Swap Heroes Review: Heroism on the Fly

By Nadia Oxford |
The Good

Easy to learn and play.

Encourages players to move methodically and carefully.

Unique concept and execution.

The Bad

Gameplay should be a touch more balanced, given its difficulty.

Even though we idolize heroes, there’s really no such thing as a legend that truly works alone. Even the mightiest warriors need help, as the psychological burden of battle can be a mighty load to bear (or because said warriors are incapable of healing themselves thanks to a miserable magic stat).

Swap Heroes from Savory Games is a puzzle / battle title that’s all about finding a workable balance between active and passive battle actions. Surviving each round is a mighty undertaking that requires foresight, which makes the game’s uncontrollable random elements all the more curious.

The words “Swap Heroes” don’t just compose the name of the game. They also form instructions on how to play. There are four heroes on-screen at all times: Three in the front, and one in the back. The three heroes on the front lines attack every time the player makes a move, while the reserve hero recovers lost health.


Every character subscribes to a class that determines their abilities. Archers shoot arrows, healers sling magic, druids unleash a blast of energy, and so forth. Characters also have secondary abilities that are only executed when they’re swapped from the back to the front lines. The archer will shoot a hail of arrows, the healer will restore a little of everyone’s health, and the druid will restore a chunk of health for the weakest hero.

Lines of enemies descend from the top of the screen, some of which boast long-range attacks, and some that only take a swipe when they’re up close and personal with your heroes. Succeeding in Swap Heroes requires you to really get a feel for what each hero is capable of, and how they attack the bad guys. A guardian will devastate enemies at close range, but they’re useless against a bow-wielding enemy that can pick them off from far away.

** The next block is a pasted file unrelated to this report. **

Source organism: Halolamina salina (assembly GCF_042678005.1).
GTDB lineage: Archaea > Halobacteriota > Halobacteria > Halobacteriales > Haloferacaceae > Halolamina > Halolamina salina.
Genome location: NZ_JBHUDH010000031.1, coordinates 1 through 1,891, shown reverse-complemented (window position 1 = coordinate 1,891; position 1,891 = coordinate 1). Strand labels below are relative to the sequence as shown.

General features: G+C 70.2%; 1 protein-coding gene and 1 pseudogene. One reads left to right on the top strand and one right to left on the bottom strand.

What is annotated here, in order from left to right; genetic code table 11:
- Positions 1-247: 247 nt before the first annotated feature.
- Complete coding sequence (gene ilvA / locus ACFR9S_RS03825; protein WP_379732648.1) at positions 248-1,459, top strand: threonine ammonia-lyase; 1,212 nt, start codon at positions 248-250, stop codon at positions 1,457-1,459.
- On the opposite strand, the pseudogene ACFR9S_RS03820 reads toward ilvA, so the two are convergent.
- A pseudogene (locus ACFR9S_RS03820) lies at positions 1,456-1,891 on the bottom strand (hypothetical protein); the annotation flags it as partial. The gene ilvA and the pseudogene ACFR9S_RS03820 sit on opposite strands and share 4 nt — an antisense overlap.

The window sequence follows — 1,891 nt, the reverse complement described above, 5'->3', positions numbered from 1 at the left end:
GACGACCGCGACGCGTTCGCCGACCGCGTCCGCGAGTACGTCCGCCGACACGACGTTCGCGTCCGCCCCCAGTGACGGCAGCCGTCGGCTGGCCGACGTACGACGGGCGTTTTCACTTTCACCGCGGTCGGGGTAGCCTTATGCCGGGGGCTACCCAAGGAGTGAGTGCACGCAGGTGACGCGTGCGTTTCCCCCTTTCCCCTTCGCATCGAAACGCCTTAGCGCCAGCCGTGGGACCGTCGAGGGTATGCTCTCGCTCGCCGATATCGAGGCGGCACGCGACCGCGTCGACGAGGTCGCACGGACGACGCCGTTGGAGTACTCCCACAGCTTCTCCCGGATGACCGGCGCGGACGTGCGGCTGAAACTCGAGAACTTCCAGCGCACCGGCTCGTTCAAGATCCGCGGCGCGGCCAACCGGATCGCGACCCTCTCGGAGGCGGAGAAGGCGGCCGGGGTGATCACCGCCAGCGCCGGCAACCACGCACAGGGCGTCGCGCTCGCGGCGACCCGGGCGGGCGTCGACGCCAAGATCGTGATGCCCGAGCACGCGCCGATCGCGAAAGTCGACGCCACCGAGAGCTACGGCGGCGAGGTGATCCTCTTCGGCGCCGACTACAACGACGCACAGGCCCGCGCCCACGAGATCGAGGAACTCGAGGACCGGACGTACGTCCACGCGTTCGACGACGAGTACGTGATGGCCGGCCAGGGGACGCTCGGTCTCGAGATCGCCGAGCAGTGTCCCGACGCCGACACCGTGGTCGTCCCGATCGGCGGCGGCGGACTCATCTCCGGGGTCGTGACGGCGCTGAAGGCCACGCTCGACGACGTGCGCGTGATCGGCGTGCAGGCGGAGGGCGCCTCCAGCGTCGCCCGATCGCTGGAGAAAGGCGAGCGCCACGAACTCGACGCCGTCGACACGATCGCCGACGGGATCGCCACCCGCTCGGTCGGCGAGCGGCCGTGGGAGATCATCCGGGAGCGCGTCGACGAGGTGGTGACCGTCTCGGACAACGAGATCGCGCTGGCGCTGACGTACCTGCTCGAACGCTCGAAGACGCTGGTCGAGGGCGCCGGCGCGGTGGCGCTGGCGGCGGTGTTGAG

In other words, every move you make in Swap Heroes counts, especially because it’s game over if you lose even one hero. But being forced to constantly play on the edge is what makes Swap Heroes a uniquely brutal game. It’s simple to learn, but victory and survival don’t come easy.

…which is why the game is in need of some small tweaks that would make its onslaught a bit more fair. One example is the leveling-up system, which currently only lets you feed coins into randomized buffs. Want to beef up your wizard? If it doesn’t appear as an option at the end of a round, too bad for you.


Another problem is the fact you must swap your heroes to complete a turn, even if keeping them in the same position for two turns in a row is the smartest move. An “end turn” button would rectify this.

While Swap Heroes’ shortcomings are a bit frustrating and may cause you to lose a match once in a blue moon, the overall experience is a good one. There’s an interesting puzzle game here that drives you to try over and over.

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